"The precious enzyme molecules required for a single in situ click reaction in a traditional lab now can be split into hundreds of duplicates for performing hundreds of reactions in parallel, thus revolutionizing the laboratory process, reducing reagent consumption and accelerating the process for identifying potential drug candidates," said study author Hsian-Rong Tseng, a researcher at UCLA's Crump Institute for Molecular Imaging, anassociate professor ofmolecular and medical pharmacology at theDavid Geffen School of Medicine at UCLA, and a member of the California NanoSystems Institute at UCLA.

Kym F. Faull, director of the Pasarow Mass Spectrometry Lab at UCLA, helped the team with several challenges, including reducing the amount of chemicals needed for reactions on the chip, enhancing test sensitivity and speeding up reaction analysis.

"The system allows researchers to not only test compounds quicker but uses only tiny amounts of materials, which greatly reduces lab time and costs," said Faull, a professor of psychiatry and biobehavioral sciences at the Geffen School of Medicine.

Next steps for the team include exploring the use of this microchip technology for other screening reactionsin whichchemicals and material samples are in limited supply — for example,witha class of protein enzymes called kinases, which play critical roles in the malignant transformation of cancer.

According to the researchers, the technologymay open up many areas for biological and medicinal study.

The study team relied on work in the UCLA labs of Michael E. Phelps, Norton Simon Professor and chair of molecular and medical pharmacology, and Clifton K.F. Shen, assistant professor of molecular and medical pharmacology. Key research contributors included Yanju Wang, Wei-Yu Lin and Kan Liu, who work in Tseng's lab and intend to continue this line of research in independent careers after completing their training with Tseng.

The study was funded by the U.S. Department of Energy and the National Institutes of Health.

Other authors include: Rachel J. Lin of UCLA's Crump Institute for Molecular Imaging; Matthias Selke of the department of chemistry and biochemistry at California State University, Los Angeles; Hartmuth C. Kolb of Siemens Medical Solutions; Nangang Zhang of UCLA'sCrump Institute for Molecular Imaging and thedepartment of physicsandCenter of Nanoscience and Nanotechnology at China's Wuhan University; and Xing-Zhong Zhao of the department of physics and Center of Nanoscience and Nanotechnology at China'sWuhan University

USE OF MICROCHIPS

Solvents use in microchip production

What is the role of solvents in microchip production?
The microelectronics industry uses electronic-grade solvents, meaning there are very low levels of metal ions in the solvents, to produce microchips. Metal ions can cause short circuits that result in “bad” microchips. Electronic-grade solvents are used to dissolve a photo-sensitive polymer that is then spun on a silicon wafer to produce the microcircuitry. Solvents also are used to clean the surface of wafers and circuits. Common solvent groups used in producing microchips are alcohols, esters and ketones.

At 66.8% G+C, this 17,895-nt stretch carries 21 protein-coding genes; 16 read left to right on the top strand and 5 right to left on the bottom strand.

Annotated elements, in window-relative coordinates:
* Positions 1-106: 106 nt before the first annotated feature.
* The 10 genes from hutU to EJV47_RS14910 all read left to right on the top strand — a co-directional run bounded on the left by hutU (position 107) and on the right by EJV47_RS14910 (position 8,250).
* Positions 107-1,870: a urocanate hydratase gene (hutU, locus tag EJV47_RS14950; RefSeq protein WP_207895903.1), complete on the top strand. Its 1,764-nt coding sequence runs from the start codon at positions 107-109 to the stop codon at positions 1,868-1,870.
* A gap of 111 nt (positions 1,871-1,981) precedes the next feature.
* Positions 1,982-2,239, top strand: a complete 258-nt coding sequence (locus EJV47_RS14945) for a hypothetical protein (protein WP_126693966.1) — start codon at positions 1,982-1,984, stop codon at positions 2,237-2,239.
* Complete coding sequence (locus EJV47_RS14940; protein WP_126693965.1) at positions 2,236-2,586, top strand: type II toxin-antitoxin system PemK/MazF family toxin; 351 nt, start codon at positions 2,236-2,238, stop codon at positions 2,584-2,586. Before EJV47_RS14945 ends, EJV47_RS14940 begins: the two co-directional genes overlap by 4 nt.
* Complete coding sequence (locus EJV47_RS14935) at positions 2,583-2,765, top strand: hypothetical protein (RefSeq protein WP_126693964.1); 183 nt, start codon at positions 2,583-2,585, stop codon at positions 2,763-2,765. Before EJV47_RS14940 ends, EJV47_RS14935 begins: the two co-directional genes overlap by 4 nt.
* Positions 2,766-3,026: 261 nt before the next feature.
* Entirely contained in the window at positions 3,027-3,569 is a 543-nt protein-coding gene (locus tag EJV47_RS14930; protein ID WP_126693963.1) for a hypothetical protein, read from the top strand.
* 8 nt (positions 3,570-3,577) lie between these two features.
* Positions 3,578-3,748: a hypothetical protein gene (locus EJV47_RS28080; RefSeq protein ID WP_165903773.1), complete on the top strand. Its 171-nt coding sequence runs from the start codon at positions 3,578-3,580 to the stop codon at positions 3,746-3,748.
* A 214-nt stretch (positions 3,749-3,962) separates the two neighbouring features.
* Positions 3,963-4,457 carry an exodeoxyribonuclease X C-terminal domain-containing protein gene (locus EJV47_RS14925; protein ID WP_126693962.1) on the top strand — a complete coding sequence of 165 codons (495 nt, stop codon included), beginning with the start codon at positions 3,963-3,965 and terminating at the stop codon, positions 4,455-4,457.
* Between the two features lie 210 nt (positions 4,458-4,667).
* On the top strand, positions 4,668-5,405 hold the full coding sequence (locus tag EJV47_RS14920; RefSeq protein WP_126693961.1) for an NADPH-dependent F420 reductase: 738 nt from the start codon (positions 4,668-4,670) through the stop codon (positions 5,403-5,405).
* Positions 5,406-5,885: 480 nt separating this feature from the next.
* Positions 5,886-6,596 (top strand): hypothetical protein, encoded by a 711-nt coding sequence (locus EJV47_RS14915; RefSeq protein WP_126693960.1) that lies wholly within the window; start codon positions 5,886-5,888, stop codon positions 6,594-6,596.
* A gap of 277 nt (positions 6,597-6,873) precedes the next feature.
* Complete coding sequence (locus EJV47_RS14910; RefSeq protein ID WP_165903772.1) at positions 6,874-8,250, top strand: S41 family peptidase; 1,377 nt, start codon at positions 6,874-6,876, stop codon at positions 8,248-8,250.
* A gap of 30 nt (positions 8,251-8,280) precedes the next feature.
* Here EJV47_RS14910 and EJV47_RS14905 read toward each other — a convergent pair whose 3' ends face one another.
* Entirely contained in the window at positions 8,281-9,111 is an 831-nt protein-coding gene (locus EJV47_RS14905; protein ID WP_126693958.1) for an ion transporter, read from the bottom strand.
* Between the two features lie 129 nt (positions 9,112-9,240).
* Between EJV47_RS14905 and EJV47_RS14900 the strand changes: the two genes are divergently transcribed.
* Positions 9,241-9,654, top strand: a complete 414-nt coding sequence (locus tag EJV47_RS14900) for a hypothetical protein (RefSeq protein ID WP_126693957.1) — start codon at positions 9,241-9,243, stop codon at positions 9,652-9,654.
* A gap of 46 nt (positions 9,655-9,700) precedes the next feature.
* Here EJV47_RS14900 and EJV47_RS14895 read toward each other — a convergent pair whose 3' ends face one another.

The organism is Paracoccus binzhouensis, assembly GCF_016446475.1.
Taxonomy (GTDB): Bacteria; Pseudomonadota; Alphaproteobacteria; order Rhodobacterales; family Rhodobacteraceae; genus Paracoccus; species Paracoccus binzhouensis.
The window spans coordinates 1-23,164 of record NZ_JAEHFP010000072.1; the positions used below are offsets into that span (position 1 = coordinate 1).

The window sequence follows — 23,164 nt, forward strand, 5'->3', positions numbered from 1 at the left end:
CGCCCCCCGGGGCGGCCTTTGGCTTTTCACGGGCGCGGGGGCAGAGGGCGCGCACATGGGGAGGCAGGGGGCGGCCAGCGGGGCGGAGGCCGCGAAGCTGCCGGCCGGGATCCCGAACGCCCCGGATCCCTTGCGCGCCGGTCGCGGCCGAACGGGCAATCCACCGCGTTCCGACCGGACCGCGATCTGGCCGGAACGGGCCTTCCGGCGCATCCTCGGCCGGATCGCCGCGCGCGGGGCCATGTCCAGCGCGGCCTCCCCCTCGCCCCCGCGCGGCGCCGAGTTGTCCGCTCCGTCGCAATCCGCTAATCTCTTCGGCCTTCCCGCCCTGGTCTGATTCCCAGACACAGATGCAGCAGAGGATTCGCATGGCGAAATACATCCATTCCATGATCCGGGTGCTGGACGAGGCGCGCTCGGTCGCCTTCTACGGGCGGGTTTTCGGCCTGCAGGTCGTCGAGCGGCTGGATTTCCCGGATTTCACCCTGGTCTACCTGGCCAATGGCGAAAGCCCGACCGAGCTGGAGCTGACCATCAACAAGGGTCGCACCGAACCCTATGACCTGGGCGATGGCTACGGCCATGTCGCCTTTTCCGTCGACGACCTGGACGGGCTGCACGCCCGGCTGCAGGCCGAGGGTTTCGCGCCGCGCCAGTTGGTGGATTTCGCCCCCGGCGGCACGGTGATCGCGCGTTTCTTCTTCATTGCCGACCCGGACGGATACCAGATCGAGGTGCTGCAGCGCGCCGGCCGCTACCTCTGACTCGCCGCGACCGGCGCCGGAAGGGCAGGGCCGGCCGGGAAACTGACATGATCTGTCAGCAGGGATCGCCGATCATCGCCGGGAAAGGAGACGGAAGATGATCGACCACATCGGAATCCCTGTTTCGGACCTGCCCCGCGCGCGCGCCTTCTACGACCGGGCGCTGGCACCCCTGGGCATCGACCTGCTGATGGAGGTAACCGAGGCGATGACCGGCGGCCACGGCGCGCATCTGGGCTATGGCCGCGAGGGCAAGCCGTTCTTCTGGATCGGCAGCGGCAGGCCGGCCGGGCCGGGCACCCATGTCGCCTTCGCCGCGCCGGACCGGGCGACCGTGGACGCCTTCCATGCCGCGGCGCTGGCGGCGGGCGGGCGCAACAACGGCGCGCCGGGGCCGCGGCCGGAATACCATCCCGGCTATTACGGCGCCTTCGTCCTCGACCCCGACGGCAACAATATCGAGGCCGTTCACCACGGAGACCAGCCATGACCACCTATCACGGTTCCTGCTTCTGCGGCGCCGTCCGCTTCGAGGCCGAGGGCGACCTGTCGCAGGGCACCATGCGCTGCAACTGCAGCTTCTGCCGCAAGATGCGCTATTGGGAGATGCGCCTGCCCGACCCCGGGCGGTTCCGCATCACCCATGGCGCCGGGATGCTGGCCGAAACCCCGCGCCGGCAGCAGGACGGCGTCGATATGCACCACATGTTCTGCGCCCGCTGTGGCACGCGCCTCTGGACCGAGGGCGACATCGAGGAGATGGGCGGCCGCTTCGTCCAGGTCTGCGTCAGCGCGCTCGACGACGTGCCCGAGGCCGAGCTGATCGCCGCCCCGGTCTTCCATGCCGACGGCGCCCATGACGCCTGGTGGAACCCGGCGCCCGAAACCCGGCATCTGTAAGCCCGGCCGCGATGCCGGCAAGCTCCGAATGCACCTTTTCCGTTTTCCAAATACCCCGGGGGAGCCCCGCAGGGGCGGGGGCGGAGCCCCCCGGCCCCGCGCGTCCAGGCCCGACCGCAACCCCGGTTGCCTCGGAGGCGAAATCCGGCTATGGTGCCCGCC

Making integrated circuits is a multi-layer, multi-step process. Solvents play a critical role in transferring the circuit pattern onto the chip. Photo-resistant resins are dissolved in a solvent and spin-coated on the wafer. The circuit is then exposed onto the surface through a mask. The non-exposed surface is etched away and the resulting circuit is complete. In this way extremely small circuitry can be transferred to the wafers. As technology progresses, smaller and smaller circuits are needed, and the types of resins used are ever changing. Solvents are playing an important role in making sure that these new polymer resins can be coated and spun in the same way the existing resins are used today.

High-purity grades of solvents help reduce failures per circuit. In turn, this helps reduce waste and improves the efficiency of microchip production

RESULT

A microchip will be the next source of experiments doing in faster way. This use of microchips in chemistry laboratories can become a revolution . After some years of development in science and technology , we will be going to see experiments performing in faster way comparing to these days.

DISCUSSION AND SUMMARY

Microchip , made of integrated circuits can perform the experiments. Integrated circuits are made of semiconductors which are made from silicon or germanium ion. Now a days we are using flasks, beakers, etc. in labs. These can be done simply by putting all the materials, chemicals etc. on a single chip. With this , scientists can perform thousands of reactions in a little bit of time. The experiments will become more easier and complexity will go to minimum.

It can have all these advantages but also has disadvantages. With microchip experiment , the experiment will be faster but error chances will be more. The result we can see by doing ourselves.